After seeing An Inconvenient Truth in 2006, Dr. Leslie Field knew that the effects of climate change were here.

The MIT and UC Berkeley Chemical and Electrical engineer and inventor with 54 patents, decided to dedicate her life to ensure her two children would have a habitable planet.

Drawing on her experience in chemical engineering, materials science, and microelectronics, Leslie approached climate change as a materials issue.

While leading her engineering consulting company, she began voraciously reading, speaking with experts, and attending seminars to determine what the single most important levers on climate change were.

One that kept reappearing, but that nobody seemed to be addressing, was the loss of reflective multi-year ice in the Arctic.

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Starting in 2007, she performed extensive testing in small tanks on decks and local areas to test different materials that might best reflect the sun. Fast forward to today and, after 12 years of testing, refining, and testing again, we have the material, the team, and the experience needed to significantly reduce the impacts of climate change and make a difference in the global climate before it’s too late.

 

Dr. Leslie Field interviewed by Xinova as part of its innovator profile series.

 

Our Founding Principles

First, do no harm
Our material is safe for humans and animals. We will not use a material that proves harmful.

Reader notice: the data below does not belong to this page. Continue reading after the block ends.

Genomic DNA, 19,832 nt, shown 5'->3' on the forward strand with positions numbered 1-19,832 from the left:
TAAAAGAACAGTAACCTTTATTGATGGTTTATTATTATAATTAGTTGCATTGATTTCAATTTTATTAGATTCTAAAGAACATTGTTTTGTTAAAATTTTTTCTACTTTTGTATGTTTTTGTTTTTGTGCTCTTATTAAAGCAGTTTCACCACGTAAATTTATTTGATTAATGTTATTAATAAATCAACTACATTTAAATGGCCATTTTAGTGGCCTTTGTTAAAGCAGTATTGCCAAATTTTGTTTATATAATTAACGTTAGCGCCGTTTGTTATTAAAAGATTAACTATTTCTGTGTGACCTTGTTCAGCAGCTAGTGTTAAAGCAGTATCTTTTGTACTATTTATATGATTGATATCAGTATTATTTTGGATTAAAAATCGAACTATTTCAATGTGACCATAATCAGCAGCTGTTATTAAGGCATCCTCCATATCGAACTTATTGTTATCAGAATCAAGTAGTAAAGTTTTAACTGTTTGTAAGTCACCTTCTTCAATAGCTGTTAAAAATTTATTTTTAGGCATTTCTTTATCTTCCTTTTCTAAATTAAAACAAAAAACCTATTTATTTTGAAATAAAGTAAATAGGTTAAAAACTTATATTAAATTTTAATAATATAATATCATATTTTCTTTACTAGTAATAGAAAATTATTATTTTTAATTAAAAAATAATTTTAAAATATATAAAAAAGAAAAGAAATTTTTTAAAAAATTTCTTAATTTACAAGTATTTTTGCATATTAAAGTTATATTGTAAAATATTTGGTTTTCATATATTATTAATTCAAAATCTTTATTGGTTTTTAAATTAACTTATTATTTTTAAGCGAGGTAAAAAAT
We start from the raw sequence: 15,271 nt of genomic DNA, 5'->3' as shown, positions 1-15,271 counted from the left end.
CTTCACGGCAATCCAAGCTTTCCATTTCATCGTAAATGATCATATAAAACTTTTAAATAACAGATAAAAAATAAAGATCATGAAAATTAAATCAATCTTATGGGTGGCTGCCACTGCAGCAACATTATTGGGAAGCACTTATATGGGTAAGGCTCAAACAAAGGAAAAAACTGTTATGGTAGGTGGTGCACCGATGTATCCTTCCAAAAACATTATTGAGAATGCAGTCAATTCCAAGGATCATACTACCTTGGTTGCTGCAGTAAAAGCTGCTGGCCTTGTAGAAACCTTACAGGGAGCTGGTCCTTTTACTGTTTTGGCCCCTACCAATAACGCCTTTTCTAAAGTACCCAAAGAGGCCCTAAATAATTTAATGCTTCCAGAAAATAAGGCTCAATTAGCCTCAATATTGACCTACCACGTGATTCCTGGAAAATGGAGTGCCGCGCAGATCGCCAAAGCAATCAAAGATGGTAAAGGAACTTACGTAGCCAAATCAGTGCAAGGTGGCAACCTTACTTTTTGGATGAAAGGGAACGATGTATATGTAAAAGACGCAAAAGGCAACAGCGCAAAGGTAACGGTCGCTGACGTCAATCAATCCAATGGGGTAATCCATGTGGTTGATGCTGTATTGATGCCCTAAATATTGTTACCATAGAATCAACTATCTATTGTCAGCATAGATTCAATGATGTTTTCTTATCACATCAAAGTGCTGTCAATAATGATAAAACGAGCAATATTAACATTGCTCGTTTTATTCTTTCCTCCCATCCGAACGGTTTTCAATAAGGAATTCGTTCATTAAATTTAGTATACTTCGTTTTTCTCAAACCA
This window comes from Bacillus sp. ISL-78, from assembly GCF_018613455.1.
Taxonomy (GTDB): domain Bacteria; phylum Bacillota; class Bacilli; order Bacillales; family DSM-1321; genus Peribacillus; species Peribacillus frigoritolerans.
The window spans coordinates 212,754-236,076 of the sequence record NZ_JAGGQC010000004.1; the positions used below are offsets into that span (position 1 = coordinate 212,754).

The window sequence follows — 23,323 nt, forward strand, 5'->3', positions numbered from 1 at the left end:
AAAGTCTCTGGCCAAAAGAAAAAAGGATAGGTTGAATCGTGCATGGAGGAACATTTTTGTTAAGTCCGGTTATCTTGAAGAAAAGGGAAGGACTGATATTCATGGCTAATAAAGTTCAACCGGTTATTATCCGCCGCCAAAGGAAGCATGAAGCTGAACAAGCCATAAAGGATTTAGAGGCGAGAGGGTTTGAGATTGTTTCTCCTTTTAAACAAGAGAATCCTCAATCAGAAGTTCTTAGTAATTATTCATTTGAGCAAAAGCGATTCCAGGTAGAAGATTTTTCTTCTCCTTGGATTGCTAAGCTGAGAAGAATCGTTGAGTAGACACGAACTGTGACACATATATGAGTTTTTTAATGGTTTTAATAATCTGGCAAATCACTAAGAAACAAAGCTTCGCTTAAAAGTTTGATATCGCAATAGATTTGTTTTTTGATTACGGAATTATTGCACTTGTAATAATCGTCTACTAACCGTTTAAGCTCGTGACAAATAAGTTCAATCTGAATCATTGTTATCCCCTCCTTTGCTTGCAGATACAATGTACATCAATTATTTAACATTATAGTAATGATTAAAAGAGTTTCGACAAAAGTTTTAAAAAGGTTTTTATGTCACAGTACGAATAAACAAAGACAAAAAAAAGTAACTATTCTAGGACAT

Work with full transparency & permission
We believe the public and relevant permitting agencies have a right to know about our climate restoration work.

Do the most with the least
A small amount of material goes a long way when applied to a strategic location of the Arctic. There is an immediate improvement, and then like small, yearly contributions to an investment account, the results compound over time.

Don't give up
Our goal is to see the Arctic restored to its important role in keeping the planet cool. We’ve been accelerating this work diligently for more than a decade and will continue to do so until the goal is met.

Ask “if not now, when? If not us, who?”
We can’t assume others will take care of climate change, relieving the rest of us from the responsibility to take action. Not acting now to stop Arctic ice loss, and restore our Arctic heat shield, will affect everybody on the planet.


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